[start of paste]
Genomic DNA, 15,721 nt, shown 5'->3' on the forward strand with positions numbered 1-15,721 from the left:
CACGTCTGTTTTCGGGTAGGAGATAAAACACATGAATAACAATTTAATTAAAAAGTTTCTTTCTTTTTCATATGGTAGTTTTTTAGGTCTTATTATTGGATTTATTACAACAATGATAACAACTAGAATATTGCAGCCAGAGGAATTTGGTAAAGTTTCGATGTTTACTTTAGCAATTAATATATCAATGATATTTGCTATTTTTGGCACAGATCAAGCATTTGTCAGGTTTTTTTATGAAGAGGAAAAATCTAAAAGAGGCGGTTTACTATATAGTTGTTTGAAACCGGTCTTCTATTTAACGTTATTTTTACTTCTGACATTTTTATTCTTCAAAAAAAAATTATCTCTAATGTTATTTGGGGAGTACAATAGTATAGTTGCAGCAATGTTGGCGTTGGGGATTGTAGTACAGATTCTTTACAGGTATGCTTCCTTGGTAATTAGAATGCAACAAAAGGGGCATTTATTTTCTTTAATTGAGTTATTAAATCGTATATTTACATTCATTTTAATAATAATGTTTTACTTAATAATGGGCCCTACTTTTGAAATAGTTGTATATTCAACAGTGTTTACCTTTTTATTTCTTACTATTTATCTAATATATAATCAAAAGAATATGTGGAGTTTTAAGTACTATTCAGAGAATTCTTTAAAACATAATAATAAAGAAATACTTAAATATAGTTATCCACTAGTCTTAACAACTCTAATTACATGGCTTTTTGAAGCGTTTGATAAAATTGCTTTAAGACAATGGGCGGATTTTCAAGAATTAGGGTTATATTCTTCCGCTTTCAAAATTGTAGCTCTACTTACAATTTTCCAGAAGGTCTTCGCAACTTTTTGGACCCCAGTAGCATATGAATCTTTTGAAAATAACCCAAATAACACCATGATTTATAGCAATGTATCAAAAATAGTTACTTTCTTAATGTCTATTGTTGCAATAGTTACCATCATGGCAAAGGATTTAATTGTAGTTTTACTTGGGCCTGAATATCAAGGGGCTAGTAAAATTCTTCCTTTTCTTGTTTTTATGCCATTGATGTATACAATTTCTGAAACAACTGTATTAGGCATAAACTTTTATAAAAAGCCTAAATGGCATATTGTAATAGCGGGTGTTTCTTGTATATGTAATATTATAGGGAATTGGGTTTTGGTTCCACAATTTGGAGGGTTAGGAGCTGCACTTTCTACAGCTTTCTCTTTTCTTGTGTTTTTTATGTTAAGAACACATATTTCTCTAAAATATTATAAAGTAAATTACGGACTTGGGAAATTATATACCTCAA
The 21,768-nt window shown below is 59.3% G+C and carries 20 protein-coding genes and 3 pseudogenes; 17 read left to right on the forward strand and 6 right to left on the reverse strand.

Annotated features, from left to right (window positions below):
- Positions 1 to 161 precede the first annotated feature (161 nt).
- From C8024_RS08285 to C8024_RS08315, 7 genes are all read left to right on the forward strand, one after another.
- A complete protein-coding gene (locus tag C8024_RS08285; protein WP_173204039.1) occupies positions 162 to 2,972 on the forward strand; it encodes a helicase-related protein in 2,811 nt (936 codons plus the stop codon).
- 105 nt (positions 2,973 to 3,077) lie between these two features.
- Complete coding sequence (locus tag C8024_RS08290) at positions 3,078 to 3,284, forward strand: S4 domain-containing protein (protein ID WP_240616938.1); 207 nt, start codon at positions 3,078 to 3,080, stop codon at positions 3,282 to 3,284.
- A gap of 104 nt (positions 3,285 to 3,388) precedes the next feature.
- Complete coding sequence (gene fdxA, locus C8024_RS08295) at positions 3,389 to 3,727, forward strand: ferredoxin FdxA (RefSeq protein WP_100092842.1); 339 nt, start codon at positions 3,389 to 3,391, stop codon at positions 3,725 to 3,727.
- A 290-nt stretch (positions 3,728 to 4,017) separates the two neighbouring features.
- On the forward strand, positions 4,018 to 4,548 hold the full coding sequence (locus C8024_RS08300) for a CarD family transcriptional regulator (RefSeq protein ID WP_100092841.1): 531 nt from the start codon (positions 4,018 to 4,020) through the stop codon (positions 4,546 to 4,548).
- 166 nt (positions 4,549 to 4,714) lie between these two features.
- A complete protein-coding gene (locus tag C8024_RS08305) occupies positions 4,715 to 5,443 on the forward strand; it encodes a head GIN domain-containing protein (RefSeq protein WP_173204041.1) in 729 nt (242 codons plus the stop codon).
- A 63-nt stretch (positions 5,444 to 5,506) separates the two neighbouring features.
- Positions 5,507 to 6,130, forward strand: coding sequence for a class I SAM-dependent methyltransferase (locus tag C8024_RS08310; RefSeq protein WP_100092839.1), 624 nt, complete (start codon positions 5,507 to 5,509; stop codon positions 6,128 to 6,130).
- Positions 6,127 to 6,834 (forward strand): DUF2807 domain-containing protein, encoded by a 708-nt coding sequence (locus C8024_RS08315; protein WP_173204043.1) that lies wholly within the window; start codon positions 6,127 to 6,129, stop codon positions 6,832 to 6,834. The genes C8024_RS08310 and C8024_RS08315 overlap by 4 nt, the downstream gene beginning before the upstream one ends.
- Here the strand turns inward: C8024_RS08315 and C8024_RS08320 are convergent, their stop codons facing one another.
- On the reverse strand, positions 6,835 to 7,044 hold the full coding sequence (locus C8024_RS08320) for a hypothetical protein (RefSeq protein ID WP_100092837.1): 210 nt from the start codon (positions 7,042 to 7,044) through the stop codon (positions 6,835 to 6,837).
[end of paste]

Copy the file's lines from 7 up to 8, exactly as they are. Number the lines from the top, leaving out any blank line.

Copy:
- A complete protein-coding gene (locus tag C8024_RS08285; protein WP_173204039.1) occupies positions 162 to 2,972 on the forward strand; it encodes a helicase-related protein in 2,811 nt (936 codons plus the stop codon).
- 105 nt (positions 2,973 to 3,077) lie between these two features.